“Foundation Releasing Aid to Families in Newtown.” By Peter Applebome. New York Times. April 10, 2013. Facing complaints that money raised in the wake of the killings at Sandy Hook Elementary School in Newtown, Conn., was not being distributed promptly to the families it was intended for, the foundation charged with distributing the largest pool of aid said this week that it would distribute $4 million to 40 families directly affected by the massacre. The Newtown-Sandy Hook Community Foundation said the $4 million would be divided between the families of the 20 children and 6 educators killed on Dec. 14, as well as families of 12 first graders who survived and the two teachers who were injured. A committee set up by the foundation, which was formed to distribute the funds, will also consider contributions to address the needs of first responders and school personnel. The money is part of the $11 million that was donated to a charity jointly established by the United Way of Western Connecticut and the Newtown Savings Bank. The committee hopes to distribute it by April 24. On Tuesday, the foundation also announced a schedule of meetings to solicit advice and feedback from families, first responders, teachers and others affected by the tragedy, with the likelihood that others beyond the 40 families will receive aid.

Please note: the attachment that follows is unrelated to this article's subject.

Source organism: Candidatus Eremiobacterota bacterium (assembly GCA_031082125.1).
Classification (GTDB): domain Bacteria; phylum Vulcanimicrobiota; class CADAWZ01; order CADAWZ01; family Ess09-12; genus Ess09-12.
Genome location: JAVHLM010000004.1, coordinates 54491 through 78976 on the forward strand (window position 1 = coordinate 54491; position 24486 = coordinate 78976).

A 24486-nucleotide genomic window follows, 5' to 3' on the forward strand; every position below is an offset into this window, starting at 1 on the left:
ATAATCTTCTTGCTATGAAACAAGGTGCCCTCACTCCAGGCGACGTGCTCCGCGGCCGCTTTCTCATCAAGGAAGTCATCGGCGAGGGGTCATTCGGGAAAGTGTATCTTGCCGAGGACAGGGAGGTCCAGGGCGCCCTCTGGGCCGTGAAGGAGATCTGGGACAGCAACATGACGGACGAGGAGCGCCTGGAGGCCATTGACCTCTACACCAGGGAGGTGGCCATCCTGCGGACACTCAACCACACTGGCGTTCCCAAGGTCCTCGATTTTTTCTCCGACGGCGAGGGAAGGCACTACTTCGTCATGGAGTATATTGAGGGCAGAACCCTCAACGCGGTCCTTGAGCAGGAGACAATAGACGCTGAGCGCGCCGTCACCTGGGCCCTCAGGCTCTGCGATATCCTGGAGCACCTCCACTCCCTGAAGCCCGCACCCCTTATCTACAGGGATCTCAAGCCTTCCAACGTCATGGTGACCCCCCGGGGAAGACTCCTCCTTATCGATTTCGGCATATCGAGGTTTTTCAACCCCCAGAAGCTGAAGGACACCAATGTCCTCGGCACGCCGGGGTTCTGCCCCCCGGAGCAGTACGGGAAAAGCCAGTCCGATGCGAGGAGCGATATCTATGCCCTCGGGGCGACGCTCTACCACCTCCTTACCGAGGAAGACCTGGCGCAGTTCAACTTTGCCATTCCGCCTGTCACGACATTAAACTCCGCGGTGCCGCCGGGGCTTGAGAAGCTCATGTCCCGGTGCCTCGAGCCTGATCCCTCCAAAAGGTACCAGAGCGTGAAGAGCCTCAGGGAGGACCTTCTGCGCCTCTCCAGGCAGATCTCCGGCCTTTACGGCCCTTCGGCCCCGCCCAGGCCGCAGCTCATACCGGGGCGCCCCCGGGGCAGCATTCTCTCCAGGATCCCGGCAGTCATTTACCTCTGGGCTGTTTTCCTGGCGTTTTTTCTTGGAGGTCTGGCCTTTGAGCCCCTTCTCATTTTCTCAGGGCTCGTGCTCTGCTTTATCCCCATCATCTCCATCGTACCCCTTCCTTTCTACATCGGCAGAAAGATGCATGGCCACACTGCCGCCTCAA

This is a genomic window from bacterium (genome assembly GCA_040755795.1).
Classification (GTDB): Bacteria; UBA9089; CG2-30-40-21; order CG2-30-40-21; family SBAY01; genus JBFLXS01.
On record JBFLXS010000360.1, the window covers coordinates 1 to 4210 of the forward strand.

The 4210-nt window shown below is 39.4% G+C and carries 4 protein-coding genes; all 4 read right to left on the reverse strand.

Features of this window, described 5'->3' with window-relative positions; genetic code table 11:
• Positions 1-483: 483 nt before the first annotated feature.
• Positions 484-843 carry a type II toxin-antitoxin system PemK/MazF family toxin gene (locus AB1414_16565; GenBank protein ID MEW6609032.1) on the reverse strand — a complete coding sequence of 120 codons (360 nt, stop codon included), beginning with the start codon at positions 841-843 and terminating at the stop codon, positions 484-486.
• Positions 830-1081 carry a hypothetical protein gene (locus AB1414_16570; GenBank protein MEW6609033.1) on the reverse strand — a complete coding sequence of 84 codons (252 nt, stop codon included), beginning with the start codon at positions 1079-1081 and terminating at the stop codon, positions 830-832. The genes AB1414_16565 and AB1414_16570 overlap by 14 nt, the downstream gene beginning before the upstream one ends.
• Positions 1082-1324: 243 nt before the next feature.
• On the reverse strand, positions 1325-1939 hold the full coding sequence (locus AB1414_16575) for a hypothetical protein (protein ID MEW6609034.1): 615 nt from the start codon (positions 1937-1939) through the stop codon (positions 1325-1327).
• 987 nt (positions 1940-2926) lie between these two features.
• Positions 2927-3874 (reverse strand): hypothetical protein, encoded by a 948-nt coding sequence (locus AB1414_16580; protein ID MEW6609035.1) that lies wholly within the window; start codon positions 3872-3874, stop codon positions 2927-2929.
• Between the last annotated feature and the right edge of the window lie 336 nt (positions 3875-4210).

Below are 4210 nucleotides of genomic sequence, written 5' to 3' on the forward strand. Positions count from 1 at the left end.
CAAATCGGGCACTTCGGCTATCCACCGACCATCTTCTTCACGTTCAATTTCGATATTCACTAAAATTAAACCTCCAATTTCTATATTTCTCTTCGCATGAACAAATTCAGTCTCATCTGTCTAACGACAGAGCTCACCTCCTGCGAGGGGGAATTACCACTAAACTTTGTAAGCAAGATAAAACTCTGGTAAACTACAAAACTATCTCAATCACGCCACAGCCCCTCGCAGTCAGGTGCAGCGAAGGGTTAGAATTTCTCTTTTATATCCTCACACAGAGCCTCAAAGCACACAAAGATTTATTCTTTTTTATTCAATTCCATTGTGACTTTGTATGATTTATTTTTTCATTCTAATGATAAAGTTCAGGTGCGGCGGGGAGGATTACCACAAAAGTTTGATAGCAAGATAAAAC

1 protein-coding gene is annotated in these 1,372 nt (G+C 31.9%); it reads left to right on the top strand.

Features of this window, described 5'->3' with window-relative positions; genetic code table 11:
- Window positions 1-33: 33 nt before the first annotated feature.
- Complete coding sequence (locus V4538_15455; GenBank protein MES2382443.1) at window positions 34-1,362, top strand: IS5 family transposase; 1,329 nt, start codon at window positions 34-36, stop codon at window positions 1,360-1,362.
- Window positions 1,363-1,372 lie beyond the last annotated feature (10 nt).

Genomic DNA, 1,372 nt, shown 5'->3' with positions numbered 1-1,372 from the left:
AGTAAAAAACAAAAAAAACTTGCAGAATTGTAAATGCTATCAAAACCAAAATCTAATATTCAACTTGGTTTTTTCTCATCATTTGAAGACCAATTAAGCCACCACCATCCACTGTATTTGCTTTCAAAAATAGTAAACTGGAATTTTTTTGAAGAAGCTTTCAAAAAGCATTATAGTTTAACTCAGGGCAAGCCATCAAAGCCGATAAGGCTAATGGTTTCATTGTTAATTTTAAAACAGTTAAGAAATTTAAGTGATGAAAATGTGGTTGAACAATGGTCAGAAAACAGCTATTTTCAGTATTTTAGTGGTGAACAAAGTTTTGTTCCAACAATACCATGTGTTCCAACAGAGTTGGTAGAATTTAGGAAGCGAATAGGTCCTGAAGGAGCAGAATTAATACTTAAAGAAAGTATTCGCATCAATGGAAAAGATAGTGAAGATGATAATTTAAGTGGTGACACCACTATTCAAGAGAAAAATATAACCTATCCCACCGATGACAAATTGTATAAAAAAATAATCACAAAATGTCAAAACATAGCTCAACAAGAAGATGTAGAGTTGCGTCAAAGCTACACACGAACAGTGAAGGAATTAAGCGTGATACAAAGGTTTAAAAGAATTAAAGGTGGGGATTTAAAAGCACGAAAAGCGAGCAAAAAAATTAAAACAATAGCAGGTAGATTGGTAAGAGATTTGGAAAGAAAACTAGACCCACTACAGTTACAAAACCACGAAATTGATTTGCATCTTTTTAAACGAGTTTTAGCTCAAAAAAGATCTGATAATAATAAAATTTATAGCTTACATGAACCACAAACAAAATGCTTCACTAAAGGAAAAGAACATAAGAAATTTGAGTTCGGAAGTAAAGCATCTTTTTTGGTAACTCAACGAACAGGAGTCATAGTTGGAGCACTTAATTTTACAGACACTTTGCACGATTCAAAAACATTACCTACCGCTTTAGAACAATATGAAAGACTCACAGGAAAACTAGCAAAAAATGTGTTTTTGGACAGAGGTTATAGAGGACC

“Reviving a trailblazer; CEO tries to make Ms. Foundation relevant to a new generation of women.” By Theresa Agovino. Crain’s New York Business. April 7, 2013. As the head of the Ms. Foundation for Women, Anika Rahman was understandably interested in attending a private meeting where Sheryl Sandberg would be discussing her controversial book, Lean In: Women, Work and the Will to Lead. In a postsession interview, Ms. Rahman echoed the critics who chastised Ms. Sandberg for suggesting that women’s failure to take more responsibility at work is why they haven’t conquered the C-suite. “She lets government and employers off the hook,” said Ms. Rahman, the foundation’s president and chief executive. But, the 47-year-old added, “she is getting 20-year-old women to think about how our culture shapes the workplace. She started a conversation.” It’s a dialogue the Ms. Foundation might have started back in the 1970s when it was co-founded by Gloria Steinem, a mother of the feminist movement. But over the years the foundation’s importance has waned amid a wave of new groups and changing politics. Ms. Rahman is striving to bring the Ms. Foundation back to the forefront by launching a major rebranding campaign and fundraising initiative. To increase its influence, she has pared its focus to three main issues: prevention of child sexual abuse; reproductive rights; and access to safe, affordable child care. In the past year, the foundation has started a social-media campaign, revamped its website, replaced its logo and hired an executive to lead a state-level lobbying effort. At its May fundraising gala celebrating its 40th anniversary, the foundation will give awards to young feminists for the first time as it kicks off a campaign to raise $40 million in five years. “We need to raise our national profile,” said Ms. Rahman, who took the helm of the advocacy group, which also provides funding to smaller organizations, in 2011. That’s crucial because donations are falling, especially from other foundations, its traditional base of support. Fundraising fell 42%, to $5.5 million, for the four years ended June 30, 2012. Meanwhile, support from foundations dropped to 52% of its total fundraising in fiscal 2012, from 79% in fiscal 2009.